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FDL Book Salon Welcomes Rick Perlstein, The Invisible Bridge: The Fall of Nixon and the Rise of Reagan

Welcome Rick Perlstein (bio/books) (Twitter) and Host Kimberly Phillips-Fein (NYU Gallatin) (ThinkBig)

The Invisible Bridge: The Fall of Nixon and the Rise of Reagan

It’s an honor to moderate today’s discussion of Rick Perlstein’s new book, The Invisible Bridge: The Fall of Nixon and the Rise of Reagan. For American history buffs and scholars alike, Rick’s work needs little introduction. He’s the acclaimed author of three major works on the rise of conservatism in the postwar United States (Before the Storm, Nixonland, and now The Invisible Bridge), whose journalism, criticism and writings on history have appeared in The Nation, Rolling Stone and countless other publications. Not just do his books hit the best-seller lists and make the end-of-year best-book roundups, they have become part of the canon, required reading for aspiring American political historians—appearing on the syllabi for graduate seminars, a necessary part of the rite-of-passage hazing ritual for graduate students known as the comprehensive exam, and thus filtering down into the undergraduate lecture courses that introduce the college students of this country to twentieth-century American history.

Why has he had such impact? Reviewers love to trumpet Rick’s snazzy, vibrant writing style (who else would describe Nixon’s vice-president Spiro Agnew as “that pathetic man a heartbeat away from the presidency”?) as well as his indefatigable ability to dig up exactly the right quote, strange anecdote or vivid example. But more important than that—although intimately connected—is that by showing how political history is inseparable from culture, Rick has been able to make the strange history of conservatism comprehensible to a generation of readers and scholars. He’s able to identify with the passions that drove the right, even to admire the political commitment of the activists who built the movement, while at the same time always retaining a strong sense of the surreal, bizarre and downright destructive aspects of this history. He helps us to understand why the right rose not just through his arguments, but by reminding us—showing us—what it felt like to live through the crazy times he chronicles.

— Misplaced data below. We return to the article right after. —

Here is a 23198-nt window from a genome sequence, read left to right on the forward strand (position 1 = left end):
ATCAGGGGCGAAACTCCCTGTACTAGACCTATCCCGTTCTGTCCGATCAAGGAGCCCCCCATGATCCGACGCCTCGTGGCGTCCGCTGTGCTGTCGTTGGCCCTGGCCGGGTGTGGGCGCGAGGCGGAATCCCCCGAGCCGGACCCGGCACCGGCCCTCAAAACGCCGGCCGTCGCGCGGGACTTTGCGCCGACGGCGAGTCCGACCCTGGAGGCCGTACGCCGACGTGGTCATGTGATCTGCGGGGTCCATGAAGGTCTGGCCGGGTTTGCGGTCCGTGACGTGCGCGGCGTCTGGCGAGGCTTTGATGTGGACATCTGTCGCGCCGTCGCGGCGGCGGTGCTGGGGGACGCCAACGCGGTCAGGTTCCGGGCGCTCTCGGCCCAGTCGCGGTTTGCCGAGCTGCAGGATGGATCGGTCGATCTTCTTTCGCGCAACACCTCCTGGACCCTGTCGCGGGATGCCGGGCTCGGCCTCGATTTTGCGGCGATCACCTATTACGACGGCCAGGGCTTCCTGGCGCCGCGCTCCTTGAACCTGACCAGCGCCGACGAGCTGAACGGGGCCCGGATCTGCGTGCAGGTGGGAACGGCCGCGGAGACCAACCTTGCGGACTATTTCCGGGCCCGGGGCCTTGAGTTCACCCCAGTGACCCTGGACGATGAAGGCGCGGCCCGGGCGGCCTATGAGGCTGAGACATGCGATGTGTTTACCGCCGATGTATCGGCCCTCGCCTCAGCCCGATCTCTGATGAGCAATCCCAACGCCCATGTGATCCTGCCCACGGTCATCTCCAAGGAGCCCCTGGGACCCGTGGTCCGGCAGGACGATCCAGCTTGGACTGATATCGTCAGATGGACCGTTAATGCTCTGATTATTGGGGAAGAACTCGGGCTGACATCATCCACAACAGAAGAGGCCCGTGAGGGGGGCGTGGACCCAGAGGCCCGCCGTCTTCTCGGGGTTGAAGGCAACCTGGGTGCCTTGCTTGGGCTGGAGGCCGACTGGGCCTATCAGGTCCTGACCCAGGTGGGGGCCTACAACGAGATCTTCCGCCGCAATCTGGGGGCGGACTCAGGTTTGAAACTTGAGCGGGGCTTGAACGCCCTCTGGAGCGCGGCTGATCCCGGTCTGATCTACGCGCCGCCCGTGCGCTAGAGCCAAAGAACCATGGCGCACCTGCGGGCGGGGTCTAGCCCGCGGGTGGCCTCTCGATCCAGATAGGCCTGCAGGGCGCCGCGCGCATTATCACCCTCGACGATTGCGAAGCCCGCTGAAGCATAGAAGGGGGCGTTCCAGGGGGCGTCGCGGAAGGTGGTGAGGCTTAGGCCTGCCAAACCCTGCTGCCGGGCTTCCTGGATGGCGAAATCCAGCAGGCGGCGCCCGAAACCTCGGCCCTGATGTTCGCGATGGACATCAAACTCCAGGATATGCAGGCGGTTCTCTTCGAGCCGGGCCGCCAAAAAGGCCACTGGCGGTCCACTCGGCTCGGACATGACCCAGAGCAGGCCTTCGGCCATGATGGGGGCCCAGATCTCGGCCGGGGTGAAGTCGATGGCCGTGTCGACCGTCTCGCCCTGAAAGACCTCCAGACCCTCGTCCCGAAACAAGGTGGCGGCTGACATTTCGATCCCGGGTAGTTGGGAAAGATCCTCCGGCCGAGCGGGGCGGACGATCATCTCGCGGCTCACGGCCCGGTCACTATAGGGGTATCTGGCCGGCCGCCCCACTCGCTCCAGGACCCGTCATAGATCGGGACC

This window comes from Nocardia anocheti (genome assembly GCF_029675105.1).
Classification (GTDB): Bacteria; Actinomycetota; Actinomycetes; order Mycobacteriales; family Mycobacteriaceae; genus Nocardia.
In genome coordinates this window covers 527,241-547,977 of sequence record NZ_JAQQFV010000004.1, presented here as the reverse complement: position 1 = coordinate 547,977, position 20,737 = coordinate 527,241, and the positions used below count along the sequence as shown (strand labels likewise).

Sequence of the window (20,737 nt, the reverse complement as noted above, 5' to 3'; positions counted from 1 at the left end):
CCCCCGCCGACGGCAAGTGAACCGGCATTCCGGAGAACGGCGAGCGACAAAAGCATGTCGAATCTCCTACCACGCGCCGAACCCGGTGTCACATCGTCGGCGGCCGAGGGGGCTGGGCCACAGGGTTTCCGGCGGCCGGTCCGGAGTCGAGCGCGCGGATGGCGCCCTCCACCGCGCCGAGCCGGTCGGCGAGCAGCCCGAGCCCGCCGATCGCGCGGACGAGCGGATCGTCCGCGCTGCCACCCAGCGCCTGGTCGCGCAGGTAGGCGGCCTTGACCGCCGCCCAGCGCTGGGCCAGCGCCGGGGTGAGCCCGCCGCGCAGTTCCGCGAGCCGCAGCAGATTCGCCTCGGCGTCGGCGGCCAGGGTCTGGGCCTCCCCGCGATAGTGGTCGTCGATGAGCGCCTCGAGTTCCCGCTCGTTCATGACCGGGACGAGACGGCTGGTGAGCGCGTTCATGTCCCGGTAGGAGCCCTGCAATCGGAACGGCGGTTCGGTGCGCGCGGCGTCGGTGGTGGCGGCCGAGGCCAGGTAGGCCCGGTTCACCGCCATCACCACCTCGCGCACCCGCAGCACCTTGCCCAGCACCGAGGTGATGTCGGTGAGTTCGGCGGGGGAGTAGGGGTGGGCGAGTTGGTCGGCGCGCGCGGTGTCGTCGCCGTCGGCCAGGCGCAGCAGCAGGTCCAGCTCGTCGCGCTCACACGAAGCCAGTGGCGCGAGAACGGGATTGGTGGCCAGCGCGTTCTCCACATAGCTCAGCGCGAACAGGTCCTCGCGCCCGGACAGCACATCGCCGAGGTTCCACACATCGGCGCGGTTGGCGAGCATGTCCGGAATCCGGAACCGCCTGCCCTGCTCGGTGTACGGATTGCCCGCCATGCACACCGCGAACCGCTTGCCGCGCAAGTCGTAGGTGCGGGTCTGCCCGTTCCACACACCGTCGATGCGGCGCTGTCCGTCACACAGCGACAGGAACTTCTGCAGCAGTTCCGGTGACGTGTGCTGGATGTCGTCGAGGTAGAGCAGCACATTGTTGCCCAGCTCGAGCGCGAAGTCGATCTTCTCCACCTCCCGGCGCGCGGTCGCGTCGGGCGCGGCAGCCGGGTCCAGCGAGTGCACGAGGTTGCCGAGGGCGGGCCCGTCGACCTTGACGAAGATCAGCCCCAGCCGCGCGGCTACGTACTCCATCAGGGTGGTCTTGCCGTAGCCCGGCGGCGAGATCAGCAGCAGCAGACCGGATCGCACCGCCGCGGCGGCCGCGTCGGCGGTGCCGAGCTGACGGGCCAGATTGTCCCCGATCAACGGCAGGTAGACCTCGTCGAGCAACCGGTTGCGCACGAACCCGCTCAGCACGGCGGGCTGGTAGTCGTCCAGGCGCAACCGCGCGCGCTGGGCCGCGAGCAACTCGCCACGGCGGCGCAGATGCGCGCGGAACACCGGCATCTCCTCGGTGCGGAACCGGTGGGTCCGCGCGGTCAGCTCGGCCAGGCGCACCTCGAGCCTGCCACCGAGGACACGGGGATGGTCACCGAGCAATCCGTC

Rick’s first book (Before the Storm) told the story of the failed 1964 presidential bid of Barry Goldwater, the Arizona Senator whose ghost-written book The Conscience of a Conservative sparked the imagination of small-town manufacturers who dreamed of dismantling the New Deal, and who sought to promote Goldwater as a candidate to represent their particular brand of anti-welfare-state conservatism against the moderates in the Republican Party. Goldwater’s campaign, Rick showed, helped to galvanize a generation of conservative activists; it was one of the most successful failures in American history. His second book (Nixonland) looked at Richard Nixon, the sour paranoiac whose politics of melodramatic resentment bequeathed modern conservatism much of its emotional tone.